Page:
It must be rad to go BASE jumping.  I can't say I can begin imagine the nerve it takes to step out over the edge of some precipice thousands of feet up and place my faith in a little fabric parachute stuffed into a pack and strapped to my back, but I admire those who do and I hope the reward is worth it. It sure looks exhilarating.

Jumpers are recognized with a number when they have completed jumps from each of the four categories referenced in the BASE acronym - Buildings, Aerials (antennas), Spans (bridges), and Earth (cliffs). The first person to accomplish this earned BASE #1. Numbers are now being awarded around 1500. The clip is from Adrenaline Rush: The Science of Risk. It's on it's way from Netflix. The music in the clip is a Boards of Canada remix of a Boom Bip song called Last Walk Around Mirror Lake.

Thursday, March 1, 2012

Coghlan's Backpacking Trowel

I've had this discussion on a couple occasions while talking about backpacking gear:

Me: I still carry a Coghlan's trowel.
Friend: A what?
Me: Orange shit shovel.
Friend: (recognition) Oh yeah. Ha ha. I have one of those.
The Coghlan's Backpacking Trowel might not be high-tech or fancy, but it's cheap and it's light. How cheap? Under five bucks. How light? 2 oz. This page here has a helpful comparison of several brands of trowels. Can't beat it.

Thursday, February 23, 2012

Gambel's Quail

quail sentry
Gambel's Quail are ubiquitous desert neighbors in the deserts of Arizona and New Mexico. With their characteristic bobbing headdress, they scurry across roads and peck around in the chaparral. They're certainly some of the most amusing birds to watch. They resemble the California Quail but Gambels are a unique species and the two quails' habitats don't overlap. The female and young are more modestly dressed than the males. They spend a lot of their time on the ground foraging and even nest on the ground, but they can and do fly. When a hawk soars overhead, quail tribes explode in a whir of wings and scatter into the bushes. If you're hiking and you startle a group of quail, prepare to be startled yourself!

Erin took these photos of a particular group of quail that hang out on the wall in our yard. A few months ago, many quail in this group were just little chicks chasing their parents in  their signature single-file line across our driveway.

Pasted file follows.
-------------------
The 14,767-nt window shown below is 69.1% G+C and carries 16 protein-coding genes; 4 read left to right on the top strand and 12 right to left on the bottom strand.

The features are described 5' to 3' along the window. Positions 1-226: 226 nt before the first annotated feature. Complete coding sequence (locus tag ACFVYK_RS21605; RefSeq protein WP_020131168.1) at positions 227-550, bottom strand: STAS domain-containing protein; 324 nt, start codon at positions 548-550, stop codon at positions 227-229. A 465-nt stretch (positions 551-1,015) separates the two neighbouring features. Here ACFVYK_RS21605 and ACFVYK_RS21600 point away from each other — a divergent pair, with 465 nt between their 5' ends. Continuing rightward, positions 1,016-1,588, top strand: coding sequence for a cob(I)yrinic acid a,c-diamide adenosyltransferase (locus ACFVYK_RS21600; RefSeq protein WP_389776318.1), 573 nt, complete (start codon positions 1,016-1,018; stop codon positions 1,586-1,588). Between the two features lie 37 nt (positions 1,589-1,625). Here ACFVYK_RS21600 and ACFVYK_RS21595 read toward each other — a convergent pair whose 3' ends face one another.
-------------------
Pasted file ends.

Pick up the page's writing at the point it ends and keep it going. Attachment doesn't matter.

mrs and mr quail
gambels quail
bird party
The mourning doves and quail seem to enjoy a sort of truce. The doves' range vastly exceeds the quails' - it stretches across most of sub-arctic North America.

Sunday, February 19, 2012

50 Year Trail to Baby Jesus Ridgeline

straight up

Who could resist walking trails with such fascinating names - 50 Year Trail...Baby Jesus Trail? I based this hike on this description on Hike Arizona. I modified it by beginning at the Equestrian Center trailhead at Catalina State Park. I didn't follow the 50 Year Trail to the end, but I did go somewhat beyond the intersection with the Baby Jesus Trail. Not sure how far. So, I ended up walking the 50 Year Trail to Baby Jesus Trail, then a very rocky walk down the Sutherland Trail. A right down the Link Trail brought me through acacia stands that resembled orchards. I met back up with the 50 Year Trail and retraced a couple miles back to my truck. I calculated the trip around 19 miles or so. Not bad for one day.

I bought a new pair of shoes at The Hike House in Sedona. They're Roclite 315's by Inov-8. My long-suffering hiking partners have heard me bemoan the long-suffering in my feet. A uniquely bad combination of foot ailments - mostly terrible blisters - has plagued me through many, many hikes. I quit wearing hiking boots about a year ago, but running shoes lack badly needed grip. The Inov-8's have really helped out. A nearly twenty mile hike in one day, over  rocky terrain, without a foot injury was unthinkable for me, but I made it all the way unscathed. Inov-8 claims these shoes are engineered for long-distance trail travel and, though I haven't logged too many miles on them yet, I think they live up to that. They're actually really comfortable and I like to wear them around.


flowing wash
cotton sky
trail link and catalinas
trail link
goldfish trough
ghost fish
This trough full of goldfish is the second one I've encountered, the other being in Saguaro National Park.